Formerly known as ...

What's in a name? Quite a lot if you're a six-foot gunslinger christened Marion. John Wayne wasn't the first or last to opt for a change, writes Ann Treneman

Ann Treneman
Sunday 23 October 2011 03:48

Sebastian Cooter was 10 years old when he realised his problem had a name and that name was none other than his own. "I really did not like the name Sebastian. I thought it was just horrible," he says. So one day he told his parents, teachers and friends that from then on he was to be called by his middle name of Thomas.

It worked and they did. "After a while they all got used to it. Now it's only a few members of my families - a couple of my aunties - who still call me that," says Thomas, now 20, of Queen's Park in London.

Where Sebastian went, many Thomases have followed. "There is no doubt that the trend for names at the moment is conservative with a small 'c'," says Helen Petrie, a name expert and psychology lecturer at the University of Hertfordshire. "'There is a revival of old-fashioned names. The more American-sounding names and innovative ones don't seem to be catching on."

What did catch on was Thomas. For much of the Nineties it has been at or near the top of the name chart. (Last year it was number three, Sebastian did not make the top 50.) This week, the Office of Population, Censures and Surveys will announce the favourites for 1996. The list is usually a rearrangement of the previous one and so the top name is likely to come from 1995's crop of (in order) Jack, Daniel, Thomas, James, Joshua and Matthew for boys, or Jessica, Lauren, Rebecca, Sophie, Charlotte and Hannah for girls. Both The Times and the Daily Telegraph tot up their own birth columns: the former says James and Alice were 1996's favourites, the latter claims Emily and William still dominate.

But many born as an Emily will not die as one. No longer do we feel a name is for life, with Ms Petrie's research showing that 41 per cent of people have thought seriously about changing their first names and 22 per cent also want to alter their surnames (apart from a change on marriage). Last year 270 people changed their name by deed poll, up from 174 the year before, but many thousands more will have done the deed more informally.

Some will twiddle with a given name (wonder-walker Ffyona Campbell was once a Fiona) or adopt a middle or nickname. "Once someone called me Marni," said a woman otherwise known as Margaret, "and I just did not bother to correct them and soon all these people thought my name was Marni." People starting a job or getting divorced may pick another name to match a new life. Others leave it to fate: one woman put her finger down in the phone book and found it resting on Brown. That became her name.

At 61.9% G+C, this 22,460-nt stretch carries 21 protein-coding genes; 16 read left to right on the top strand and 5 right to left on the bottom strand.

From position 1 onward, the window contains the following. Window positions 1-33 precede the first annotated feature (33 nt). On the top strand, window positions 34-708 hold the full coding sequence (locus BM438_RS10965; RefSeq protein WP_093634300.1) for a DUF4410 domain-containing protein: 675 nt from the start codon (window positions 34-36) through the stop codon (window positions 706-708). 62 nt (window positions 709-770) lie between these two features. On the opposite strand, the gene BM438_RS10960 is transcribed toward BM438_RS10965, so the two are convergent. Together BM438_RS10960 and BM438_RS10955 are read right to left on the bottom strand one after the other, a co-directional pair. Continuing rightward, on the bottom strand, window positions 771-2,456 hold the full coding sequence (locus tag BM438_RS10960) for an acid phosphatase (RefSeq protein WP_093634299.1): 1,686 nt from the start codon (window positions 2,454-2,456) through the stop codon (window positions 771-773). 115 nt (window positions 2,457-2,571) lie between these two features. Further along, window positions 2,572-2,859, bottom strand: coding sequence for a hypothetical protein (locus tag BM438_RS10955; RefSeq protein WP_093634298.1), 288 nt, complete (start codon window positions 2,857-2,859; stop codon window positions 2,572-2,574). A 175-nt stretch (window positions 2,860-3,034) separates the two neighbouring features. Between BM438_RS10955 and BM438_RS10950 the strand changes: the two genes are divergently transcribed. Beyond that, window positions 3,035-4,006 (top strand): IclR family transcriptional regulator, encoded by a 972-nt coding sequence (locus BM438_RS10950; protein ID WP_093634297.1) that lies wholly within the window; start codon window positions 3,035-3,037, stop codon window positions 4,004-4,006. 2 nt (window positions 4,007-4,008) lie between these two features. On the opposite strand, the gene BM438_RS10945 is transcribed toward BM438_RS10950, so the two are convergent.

More than half of us believe our name conveys a stereotype and dislike it accordingly; this is true for those named Alice as well as Amber. "You get name changes in both directions. People hate being called Howard and Margaret because they feel stereotyped with the common, boring names and wish they were called something more unusual," says Ms Petrie. "But then you get people with unusual names picking ordinary names because they want to blend in with the crowd."

Thus Zowie Bowie is now just plain Joey. And what about Maurice Micklewhite, Marion Morrison and David Kaminsky? Step forward Michael Caine, John Wayne and Danny Kaye. Derek Jules Gaspard Ulric Niven van den Bogaerde seems much more familiar as a Dirk but some, like Dweezil Zappa, have stuck with it. "People say it's a terrible thing to do to a kid but it makes you find out who you are pretty quickly."

Many named Mellow or Sunshine would disagree. "You'll probably name your kids Sue and Joe," a friend once said to Chastity Bono. River Phoenix is a particularly strange case. Would his short life have been different if he was named Robert? Or, for that matter, if his surname had remained Bottom? "His parents had a dream and River was the focus of it," a family friend once said. "He was going to change the world." Instead, they all just kept changing their names: their surname became Phoenix; mum Arlyn became Heart; sister Rain was happier as a Rainbow; and brother Joaquin changed to Leaf at the age of four.

It seems some of us simply prefer distinctive names and will either grow into an unusual given name or adopt one as our own. What is a burden to a River can be a boon to an Elle. (Can you imagine Eleanor Gow as a supermodel? Neither could Miss Macpherson.) William Pratt would never have made as good a villain as Boris Karloff, Norma Jean Baker was no sex symbol and Vincent Furnier could never be Alice Cooper.

In fact Alice is a rarity in that men hardly ever adopt female names. A University of Sussex study found we all more or less agree on which names are the most masculine and feminine but that it is only women who react against this by adopting names meant for the opposite sex: "It is not surprising that among our subjects there were no boys named Sue although there were girls named George, Cecil and Jack." And still no Sebastians in sightn

Generation Gap returns next week

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